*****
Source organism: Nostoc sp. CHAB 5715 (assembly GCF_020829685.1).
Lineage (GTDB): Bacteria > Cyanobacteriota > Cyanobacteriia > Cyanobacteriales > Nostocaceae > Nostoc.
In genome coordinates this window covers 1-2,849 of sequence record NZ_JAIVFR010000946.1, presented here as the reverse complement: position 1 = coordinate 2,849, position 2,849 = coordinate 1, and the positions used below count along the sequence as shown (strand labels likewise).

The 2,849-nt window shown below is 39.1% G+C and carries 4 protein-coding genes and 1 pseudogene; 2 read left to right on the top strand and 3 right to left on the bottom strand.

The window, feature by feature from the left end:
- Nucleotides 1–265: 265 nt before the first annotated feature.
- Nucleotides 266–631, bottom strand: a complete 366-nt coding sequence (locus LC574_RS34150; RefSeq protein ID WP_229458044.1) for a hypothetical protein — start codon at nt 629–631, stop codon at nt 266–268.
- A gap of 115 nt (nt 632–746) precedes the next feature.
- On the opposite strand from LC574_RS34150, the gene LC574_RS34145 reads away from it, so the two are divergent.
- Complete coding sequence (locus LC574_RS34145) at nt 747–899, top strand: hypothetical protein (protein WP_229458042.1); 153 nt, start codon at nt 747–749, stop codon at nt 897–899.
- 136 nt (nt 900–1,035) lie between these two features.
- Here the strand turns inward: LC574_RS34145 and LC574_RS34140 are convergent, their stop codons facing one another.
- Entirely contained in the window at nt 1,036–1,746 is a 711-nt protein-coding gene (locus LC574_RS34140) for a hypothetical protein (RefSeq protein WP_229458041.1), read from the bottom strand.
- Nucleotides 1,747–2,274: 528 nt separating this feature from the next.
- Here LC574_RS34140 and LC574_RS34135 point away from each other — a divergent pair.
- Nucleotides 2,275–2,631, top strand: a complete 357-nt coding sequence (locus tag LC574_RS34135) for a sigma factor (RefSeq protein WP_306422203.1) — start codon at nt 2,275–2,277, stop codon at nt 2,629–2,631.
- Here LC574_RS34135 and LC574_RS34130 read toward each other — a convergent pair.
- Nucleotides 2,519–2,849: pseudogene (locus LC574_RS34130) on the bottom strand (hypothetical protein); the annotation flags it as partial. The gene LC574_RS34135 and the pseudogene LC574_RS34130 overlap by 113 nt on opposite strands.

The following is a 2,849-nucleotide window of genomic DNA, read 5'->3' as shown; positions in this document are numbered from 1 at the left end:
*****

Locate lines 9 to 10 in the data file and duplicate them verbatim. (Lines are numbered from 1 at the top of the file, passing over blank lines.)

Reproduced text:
- On the opposite strand from LC574_RS34150, the gene LC574_RS34145 reads away from it, so the two are divergent.
- Complete coding sequence (locus LC574_RS34145) at nt 747–899, top strand: hypothetical protein (protein WP_229458042.1); 153 nt, start codon at nt 747–749, stop codon at nt 897–899.